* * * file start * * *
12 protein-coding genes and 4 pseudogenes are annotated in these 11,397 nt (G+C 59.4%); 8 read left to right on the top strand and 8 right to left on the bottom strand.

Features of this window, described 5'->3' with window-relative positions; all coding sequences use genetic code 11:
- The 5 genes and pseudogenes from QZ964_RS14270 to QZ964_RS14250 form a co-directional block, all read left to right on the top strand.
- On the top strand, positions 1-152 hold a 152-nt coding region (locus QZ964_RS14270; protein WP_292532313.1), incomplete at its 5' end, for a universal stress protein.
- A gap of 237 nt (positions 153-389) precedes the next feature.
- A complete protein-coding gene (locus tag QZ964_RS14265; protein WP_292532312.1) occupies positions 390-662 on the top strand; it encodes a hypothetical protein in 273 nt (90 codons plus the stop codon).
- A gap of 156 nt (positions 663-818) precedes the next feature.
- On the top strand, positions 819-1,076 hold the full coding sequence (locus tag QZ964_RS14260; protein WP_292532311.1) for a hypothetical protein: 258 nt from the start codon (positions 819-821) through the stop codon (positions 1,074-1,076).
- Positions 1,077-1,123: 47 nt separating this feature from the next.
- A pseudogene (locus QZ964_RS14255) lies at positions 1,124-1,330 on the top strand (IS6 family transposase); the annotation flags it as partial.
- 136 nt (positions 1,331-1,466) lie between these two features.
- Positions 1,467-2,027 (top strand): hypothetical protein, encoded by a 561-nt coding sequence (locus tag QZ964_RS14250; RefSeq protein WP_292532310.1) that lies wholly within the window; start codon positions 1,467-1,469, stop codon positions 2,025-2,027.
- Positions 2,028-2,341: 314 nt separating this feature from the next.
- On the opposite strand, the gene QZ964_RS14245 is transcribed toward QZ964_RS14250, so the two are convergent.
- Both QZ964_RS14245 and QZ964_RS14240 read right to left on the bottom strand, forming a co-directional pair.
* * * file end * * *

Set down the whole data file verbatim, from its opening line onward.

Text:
12 protein-coding genes and 4 pseudogenes are annotated in these 11,397 nt (G+C 59.4%); 8 read left to right on the top strand and 8 right to left on the bottom strand.

Features of this window, described 5'->3' with window-relative positions; all coding sequences use genetic code 11:
- The 5 genes and pseudogenes from QZ964_RS14270 to QZ964_RS14250 form a co-directional block, all read left to right on the top strand.
- On the top strand, positions 1-152 hold a 152-nt coding region (locus QZ964_RS14270; protein WP_292532313.1), incomplete at its 5' end, for a universal stress protein.
- A gap of 237 nt (positions 153-389) precedes the next feature.
- A complete protein-coding gene (locus tag QZ964_RS14265; protein WP_292532312.1) occupies positions 390-662 on the top strand; it encodes a hypothetical protein in 273 nt (90 codons plus the stop codon).
- A gap of 156 nt (positions 663-818) precedes the next feature.
- On the top strand, positions 819-1,076 hold the full coding sequence (locus tag QZ964_RS14260; protein WP_292532311.1) for a hypothetical protein: 258 nt from the start codon (positions 819-821) through the stop codon (positions 1,074-1,076).
- Positions 1,077-1,123: 47 nt separating this feature from the next.
- A pseudogene (locus QZ964_RS14255) lies at positions 1,124-1,330 on the top strand (IS6 family transposase); the annotation flags it as partial.
- 136 nt (positions 1,331-1,466) lie between these two features.
- Positions 1,467-2,027 (top strand): hypothetical protein, encoded by a 561-nt coding sequence (locus tag QZ964_RS14250; RefSeq protein WP_292532310.1) that lies wholly within the window; start codon positions 1,467-1,469, stop codon positions 2,025-2,027.
- Positions 2,028-2,341: 314 nt separating this feature from the next.
- On the opposite strand, the gene QZ964_RS14245 is transcribed toward QZ964_RS14250, so the two are convergent.
- Both QZ964_RS14245 and QZ964_RS14240 read right to left on the bottom strand, forming a co-directional pair.